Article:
No doubt many of you have made the usual New Year resolutions/goals to eat healthy, lose weight and exercise more.  Did you make the same resolutions last year?  Did you stick to them?

By February, we’ve all usually forgotten or given up.  So what can you do this year to make your goals work better?

To make goals and resolutions work, you need to think differently.

Firstly, be kind to yourself.  Don’t focus on the negatives of your body or life.  Instead focus on what you currently love about yourself, your life or your body (there will be something!).

Then you need to focus on your WHY.

Why do you want to get fit or exercise more?  Don’t follow along with the usual January goals just because society dictates it at this time of year.

Think about what difference you want these resolutions/goals to have on YOUR life.

Do you want to be fitter so that you can chase your children around the garden?

Do you want to be fitter so that you can walk to a local landmark without getting out of breath?

Do you want to be fitter so you can enjoy time with your partner doing the same activities?

Many of the above questions will also apply to weight loss.  Make sure you want to lose weight to make your general health better and not to fit social expectations or  stereotypes of how you should look.

When you’ve established YOUR WHY, write it down and pin it somewhere prominent in your home.  When you’re having a bad day struggling to stick to your new habits, it will remind you why you’re trying to do this.


Focus on ADDING to your life – not taking away.

I know when I did my 30 days without coffee challenge it was so hard taking away my morning treat of a cup of coffee.  When I replaced it with a chai latte, the challenge became much easier. (30 days without coffee challenge)

Instead of telling yourself off for eating too much or eating “bad foods”, think “how can I eat to improve my health – which foods will nourish my body”.

Don’t start by restricting your diet and eating less.  Begin by thinking of ways to add more healthy foods to your diet – more fruit, more vegetables and drink more water.

As you add more healthy foods, they will fill you up and  push out the desires for the less healthy foods.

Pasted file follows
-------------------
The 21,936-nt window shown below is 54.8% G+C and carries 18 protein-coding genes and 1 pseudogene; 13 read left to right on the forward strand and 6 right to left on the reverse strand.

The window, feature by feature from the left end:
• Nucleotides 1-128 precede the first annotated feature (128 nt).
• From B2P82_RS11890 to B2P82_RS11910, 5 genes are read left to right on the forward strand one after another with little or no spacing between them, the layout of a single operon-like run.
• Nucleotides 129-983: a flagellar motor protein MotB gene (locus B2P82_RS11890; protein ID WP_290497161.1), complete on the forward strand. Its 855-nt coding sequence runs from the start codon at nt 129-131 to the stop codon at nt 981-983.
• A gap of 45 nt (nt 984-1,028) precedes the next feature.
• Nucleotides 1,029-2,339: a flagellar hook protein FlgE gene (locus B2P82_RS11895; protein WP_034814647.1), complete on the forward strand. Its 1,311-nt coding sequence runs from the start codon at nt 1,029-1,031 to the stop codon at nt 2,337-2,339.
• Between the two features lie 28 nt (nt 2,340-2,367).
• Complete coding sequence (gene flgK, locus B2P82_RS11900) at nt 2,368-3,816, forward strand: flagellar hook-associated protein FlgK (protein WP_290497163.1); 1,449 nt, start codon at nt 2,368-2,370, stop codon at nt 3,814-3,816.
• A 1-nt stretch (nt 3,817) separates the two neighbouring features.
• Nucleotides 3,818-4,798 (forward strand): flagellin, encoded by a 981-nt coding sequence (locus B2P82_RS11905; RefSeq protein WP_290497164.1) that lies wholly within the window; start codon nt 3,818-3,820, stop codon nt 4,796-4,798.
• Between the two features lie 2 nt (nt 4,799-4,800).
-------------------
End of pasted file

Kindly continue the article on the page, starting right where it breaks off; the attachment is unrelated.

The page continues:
Cover half your dinner plate with vegetables or salad to make the portions of less healthy foods smaller.

Once you’ve begun to swap over for more healthy foods, then you may need to check your portion sizes.  Sometimes too much of a good thing can still expand your waistline.

If you’re trying to do more exercise – take it one step at a time.  Just put on some gear first.  Once you’ve got your work-out clothes on, you’ll probably feel more inspired to do something.

Then, tell yourself you’re just going to do 10 minutes (it could be brisk walking, skipping, HIIT, anything).  Something, no matter how small is better than nothing.  Again, I think you will be surprised that once you start, you end up doing more than just 10 minutes.

Remember – don’t get caught up in the Perfection excuse.  Making Progress is far better than not bothering because you think you won’t be good enough.

Finally, remember to tell yourself that  your body is your home (or temple!).  Look after it, treat it well – it’s the only one you have.

This week’s meal plan:-

  • Cajun Salmon, parsley butter and salad
  • Spanish Chicken rice dish
  • Chilli con Carne with a vegetable salsa
  • Lamb burgers with peppers and feta and coleslaw salad
  • Moroccan meatballs and rice
  • Quiche and salad
  • Seafood Linguine

I hope you all have a super week.


Why not join the free New Leaf ’52 week Healthy Motivation Group’ over on Facebook, and get regular inspiration, tips, advice and recipes to help keep your January goals flowing right through the year.



Signature from Janine x



How to keep your healthy goals in 2018

52 weeks of inspiration to keep you healthy


Hello Everybody,

I hope you’ve had a wonderful Christmas, full of fun, food, family and friends.

As we count down to New Year, no doubt you will be thinking over your goals and resolutions for 2018.  After the festive indulgences, many of us (me included) will probably include resolutions to eat healthy and exercise more.

But, don’t we say that every year?  And usually by mid February (if not earlier) our motivation to stick to our goals will be fading, if not totally absent!.

So, to make this year your healthiest year yet, I’m really excited to offer to you a special free gift.  It’s my 52 week Healthy Motivation Camp, which is a closed Facebook group.

All you have  to do is request to join the group HERE through Facebook.

You will then be part of a community of like minded ladies, all working towards a healthy 2018.

You’ll receive 52 weeks of weekly challenges, inspiration and tips, recipes and fun interactive discussions to help keep you motivated and on track for your best year ever.

We start TOMORROW (Monday 1st January 2018), so come on in and join the group HERE

I’m looking forward to sharing 2018 with you all.

Have a wonderful New Year tonight and I’ll speak with you tomorrow in the 52 Week Healthy Motivation Camp


Signature from Janine x


This week’s meal plan and what I’ve learnt about changing habits

this week's meal plan


Hello Everybody,

I hope you’ve had a good week and your preparations for the Christmas festivities are going well.

What I have learnt about changing habits

As the festivities rapidly approach it is inevitable that we will all over indulge at Christmas.  Then come New Year,  we’ll all be trying to cut back.

If you decide to do a  January detox, here are a few things I have learnt whilst doing my 30 days without coffee challenge:-